You cannot have a web site showing African wildlife without mentioning conservation and the many and varied issues it raises.
Be it the senseless slaughter of Rhino, by well organised and ruthless syndicates, for their medically worthless horns; the killing of Elephants for their ivory; subsistence poaching for the bush meat trade which occurs on the fringes of every Game Reserve, National Park or Conservation Area; our insatiable appetite for the hard wood growing in the rain forests of West Africa or the minerals, many and varied, which we dig up giving no thought to the future of the land we decimate; the ever increasing encroachment of man, once nomadic, now pastoral, into the previously wild areas as their domestic herds increase or they need more room to plant their subsistence crops; and, of course, the numerous conflict situations occurring on the Continent.
The colonisation of the continent began in 1890 and is vividly described in Thomas Packenham’s excellent book ‘Scramble for Africa’. The five nations and Leopold of Belgium simply took, both from the land and the people, without any thought of the future and it is still happening today. Different players perhaps; China, India, and the Pacific Rim, but the results are the same.
As with any market it is the demand which is the driver. Reduce the demand in a market and you reduce the need to supply. Regrettably in most of the instances mentioned above there is an increasing demand for ivory, rhino horn, food, space and don’t let us ever forget the insatiable appetite for technology-hungry minerals.
Consider some specifics.

Rhino - South Africa is home to 90% of the world’s Rhinos. Latest estimates indicate over 1000 animals will be killed in 2013.

Elephants - Current ww population 470000. Poaching rate estimated at 8%pa. Birth rate approx. 7% so their numbers will stay largely static. Ron Thomson’s excellent article on the Kruger site justifies the need for culling.

Lion – Over 100000 50 years ago, current estimates are less than 21000. Extinct in 7 countries it used to roam.

African Wild Dog – Current estimates 3000 to 5500. Used to roam across Africa, now only found in 14 countries.

Mountain Gorilla – less than 900 left.

Grevy’s Zebra – less than 2000 left.

Cheetah – 7500 left out of an original population of over 100000. 76% of its habitat lost.

Bush Meat Trade - Over 100,000pa animals of all types killed in the Mara alone.

Okavango River- Both Namibia and Angola are drawing more water from the river which feeds the Okavango Delta, probably the greatest wildlife experience of all.
Serengeti NP- the Tanzanian Government still intends to build a road across the Serengeti NP in order to facilitate the transport of Cobalt from the Congo to the coast. The proposed route of the road will cut across the migration route of some 2 million wildebeeste and other plains animals.
Lake Natron -Also in Tanzania, Lake Natron, because of its unique biodiversity is recognised globally as a Wetland of International Importance. It is the only regular breeding area for 2.5 million Lesser Flamingo – status ‘near threatened’. Greater Flamingo also breed on the surrounding mud flats. The lake is a safe breeding location because its caustic environment, high salinity levels and temperatures in excess of 60C are a barrier against predators. Wrong. There are always predators.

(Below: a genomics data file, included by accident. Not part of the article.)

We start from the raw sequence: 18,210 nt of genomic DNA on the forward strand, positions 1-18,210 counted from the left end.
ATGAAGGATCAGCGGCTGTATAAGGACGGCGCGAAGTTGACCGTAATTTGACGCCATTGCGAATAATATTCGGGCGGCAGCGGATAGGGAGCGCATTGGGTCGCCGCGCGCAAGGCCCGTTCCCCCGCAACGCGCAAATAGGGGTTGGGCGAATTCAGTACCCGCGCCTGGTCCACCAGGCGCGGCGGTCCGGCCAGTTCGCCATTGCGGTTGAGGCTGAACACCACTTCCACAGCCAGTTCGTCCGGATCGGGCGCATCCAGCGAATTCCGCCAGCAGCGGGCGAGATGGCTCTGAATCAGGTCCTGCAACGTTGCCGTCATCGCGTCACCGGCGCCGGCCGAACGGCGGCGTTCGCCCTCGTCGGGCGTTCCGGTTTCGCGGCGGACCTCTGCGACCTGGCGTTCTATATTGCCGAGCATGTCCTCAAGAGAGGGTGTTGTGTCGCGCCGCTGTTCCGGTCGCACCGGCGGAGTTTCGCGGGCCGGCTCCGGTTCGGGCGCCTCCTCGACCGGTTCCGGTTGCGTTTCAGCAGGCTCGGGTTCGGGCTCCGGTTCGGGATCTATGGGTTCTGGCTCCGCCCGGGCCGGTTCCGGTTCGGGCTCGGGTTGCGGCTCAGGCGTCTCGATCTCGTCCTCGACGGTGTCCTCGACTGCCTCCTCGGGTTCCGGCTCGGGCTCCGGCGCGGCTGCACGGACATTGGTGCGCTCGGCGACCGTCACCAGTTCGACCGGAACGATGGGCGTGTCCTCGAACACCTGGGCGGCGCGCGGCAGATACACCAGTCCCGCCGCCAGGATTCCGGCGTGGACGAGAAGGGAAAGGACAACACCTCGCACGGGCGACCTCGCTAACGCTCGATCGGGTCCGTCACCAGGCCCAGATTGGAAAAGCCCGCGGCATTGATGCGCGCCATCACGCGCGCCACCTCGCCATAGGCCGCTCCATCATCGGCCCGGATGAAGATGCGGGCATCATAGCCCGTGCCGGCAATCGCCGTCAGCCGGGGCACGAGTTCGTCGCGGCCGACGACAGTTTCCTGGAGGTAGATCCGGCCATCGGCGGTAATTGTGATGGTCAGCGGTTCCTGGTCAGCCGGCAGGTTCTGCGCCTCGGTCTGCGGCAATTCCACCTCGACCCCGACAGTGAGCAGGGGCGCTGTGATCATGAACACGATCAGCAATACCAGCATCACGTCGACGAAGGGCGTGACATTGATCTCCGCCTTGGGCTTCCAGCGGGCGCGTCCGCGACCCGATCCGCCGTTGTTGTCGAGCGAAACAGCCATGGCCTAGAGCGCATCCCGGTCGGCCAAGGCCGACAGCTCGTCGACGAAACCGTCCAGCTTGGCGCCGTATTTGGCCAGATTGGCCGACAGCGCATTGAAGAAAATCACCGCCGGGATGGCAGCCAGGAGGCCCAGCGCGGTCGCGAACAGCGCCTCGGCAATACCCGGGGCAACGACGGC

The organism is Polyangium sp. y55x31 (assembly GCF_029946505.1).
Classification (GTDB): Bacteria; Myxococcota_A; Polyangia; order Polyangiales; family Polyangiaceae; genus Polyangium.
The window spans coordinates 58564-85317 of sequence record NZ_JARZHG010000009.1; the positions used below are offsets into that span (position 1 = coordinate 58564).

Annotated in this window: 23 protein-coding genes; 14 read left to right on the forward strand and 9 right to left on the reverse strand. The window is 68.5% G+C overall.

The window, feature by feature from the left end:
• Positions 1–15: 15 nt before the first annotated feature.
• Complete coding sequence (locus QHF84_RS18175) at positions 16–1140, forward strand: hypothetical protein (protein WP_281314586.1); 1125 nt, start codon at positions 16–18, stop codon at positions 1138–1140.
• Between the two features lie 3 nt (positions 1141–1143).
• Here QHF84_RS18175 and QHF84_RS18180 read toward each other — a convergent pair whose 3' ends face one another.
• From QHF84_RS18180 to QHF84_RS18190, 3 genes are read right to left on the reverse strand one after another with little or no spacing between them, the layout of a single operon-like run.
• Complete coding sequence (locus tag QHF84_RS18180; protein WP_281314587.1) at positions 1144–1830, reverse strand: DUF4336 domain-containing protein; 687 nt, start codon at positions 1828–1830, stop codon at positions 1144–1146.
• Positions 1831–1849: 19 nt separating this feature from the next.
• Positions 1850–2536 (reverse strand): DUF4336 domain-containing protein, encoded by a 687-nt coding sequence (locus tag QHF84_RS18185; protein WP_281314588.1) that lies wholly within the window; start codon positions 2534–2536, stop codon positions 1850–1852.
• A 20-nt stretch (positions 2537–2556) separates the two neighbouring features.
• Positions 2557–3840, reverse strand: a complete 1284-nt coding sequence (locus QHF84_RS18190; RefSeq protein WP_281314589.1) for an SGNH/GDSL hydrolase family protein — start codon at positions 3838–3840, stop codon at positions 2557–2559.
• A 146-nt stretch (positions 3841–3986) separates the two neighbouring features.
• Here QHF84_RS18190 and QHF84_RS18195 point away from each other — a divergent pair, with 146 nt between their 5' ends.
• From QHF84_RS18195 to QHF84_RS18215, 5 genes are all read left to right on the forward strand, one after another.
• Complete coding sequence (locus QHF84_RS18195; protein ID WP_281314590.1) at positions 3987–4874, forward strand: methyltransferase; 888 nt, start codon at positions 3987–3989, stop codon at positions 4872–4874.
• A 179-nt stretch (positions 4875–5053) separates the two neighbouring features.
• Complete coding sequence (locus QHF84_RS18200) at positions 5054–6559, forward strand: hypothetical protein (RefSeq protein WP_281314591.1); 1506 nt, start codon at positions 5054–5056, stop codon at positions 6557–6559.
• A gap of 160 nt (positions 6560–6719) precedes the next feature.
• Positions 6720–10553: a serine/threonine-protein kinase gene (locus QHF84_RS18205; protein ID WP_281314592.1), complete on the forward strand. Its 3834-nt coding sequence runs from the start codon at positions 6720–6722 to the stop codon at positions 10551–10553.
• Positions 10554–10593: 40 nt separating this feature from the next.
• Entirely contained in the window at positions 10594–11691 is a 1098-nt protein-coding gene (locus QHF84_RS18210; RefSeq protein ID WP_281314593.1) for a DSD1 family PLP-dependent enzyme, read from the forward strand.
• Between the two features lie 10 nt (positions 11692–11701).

The Tanzanian Government, in conjunction with Tata Chemicals of India, propose development of a soda ash plant on its shores. The plant would pump water from the lake to extract sodium carbonate to convert to washing powder for export. Accompanying the plant would be housing for 1000 workers, a coal-fired power station and infrastructure necessary to support the project.

So is there hope for the wildlife of our planet? A very difficult question to answer.

On the one hand many more people are visiting Africa to view Game; camps all support local communities and help the local populations understand that to protect the environment is to their benefit; NGO’s such as the African Wildlife Foundation are working incredibly hard to get the messages out and are receiving support from a greater diversity of donors; people in general are more aware for the need to support the efforts to protect the environment through the work of the NGOs and, of course, television.
Nelson Mandela’s recent quote:-
“If we do not do something to prevent it, Africa's animals, and the places in which they live, will be lost to our world, and her children, forever. Before it is too late, we need your help to lay the foundation that will preserve this precious legacy long after we are gone."
On the other hand world population figures continue to rise; religious, tribal and territorial conflicts are still rife across the Continent, with inevitable damage to the environment; Commercial pressures are ever increasing to provide more minerals and food; resources to protect the GameReserves and National Parks are inadequately funded. And don’t let’s ever forget the kids still need the latest electronic gadgetry for Christmas!

The jury is still out!

Useful web sites for information and to support:-

http://www.krugerpark.co.za/krugerpark-times-2-1- elephants-18960.html

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